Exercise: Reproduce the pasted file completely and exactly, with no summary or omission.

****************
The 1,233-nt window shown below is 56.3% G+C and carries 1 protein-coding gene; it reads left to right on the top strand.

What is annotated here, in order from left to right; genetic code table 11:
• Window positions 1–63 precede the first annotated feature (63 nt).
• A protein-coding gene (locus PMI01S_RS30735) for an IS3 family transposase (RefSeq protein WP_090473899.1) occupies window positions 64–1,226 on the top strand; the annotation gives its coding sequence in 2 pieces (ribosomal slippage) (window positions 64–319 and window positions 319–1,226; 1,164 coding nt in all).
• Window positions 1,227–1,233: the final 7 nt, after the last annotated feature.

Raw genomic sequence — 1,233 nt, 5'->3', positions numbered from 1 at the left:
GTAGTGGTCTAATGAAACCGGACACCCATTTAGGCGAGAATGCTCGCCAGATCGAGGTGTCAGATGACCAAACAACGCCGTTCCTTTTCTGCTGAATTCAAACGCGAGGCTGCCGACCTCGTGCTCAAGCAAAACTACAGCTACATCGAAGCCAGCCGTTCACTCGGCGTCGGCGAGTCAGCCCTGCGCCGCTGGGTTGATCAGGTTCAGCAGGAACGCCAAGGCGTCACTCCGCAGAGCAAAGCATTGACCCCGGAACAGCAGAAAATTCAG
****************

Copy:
The 1,233-nt window shown below is 56.3% G+C and carries 1 protein-coding gene; it reads left to right on the top strand.

What is annotated here, in order from left to right; genetic code table 11:
• Window positions 1–63 precede the first annotated feature (63 nt).
• A protein-coding gene (locus PMI01S_RS30735) for an IS3 family transposase (RefSeq protein WP_090473899.1) occupies window positions 64–1,226 on the top strand; the annotation gives its coding sequence in 2 pieces (ribosomal slippage) (window positions 64–319 and window positions 319–1,226; 1,164 coding nt in all).
• Window positions 1,227–1,233: the final 7 nt, after the last annotated feature.

Raw genomic sequence — 1,233 nt, 5'->3', positions numbered from 1 at the left:
GTAGTGGTCTAATGAAACCGGACACCCATTTAGGCGAGAATGCTCGCCAGATCGAGGTGTCAGATGACCAAACAACGCCGTTCCTTTTCTGCTGAATTCAAACGCGAGGCTGCCGACCTCGTGCTCAAGCAAAACTACAGCTACATCGAAGCCAGCCGTTCACTCGGCGTCGGCGAGTCAGCCCTGCGCCGCTGGGTTGATCAGGTTCAGCAGGAACGCCAAGGCGTCACTCCGCAGAGCAAAGCATTGACCCCGGAACAGCAGAAAATTCAG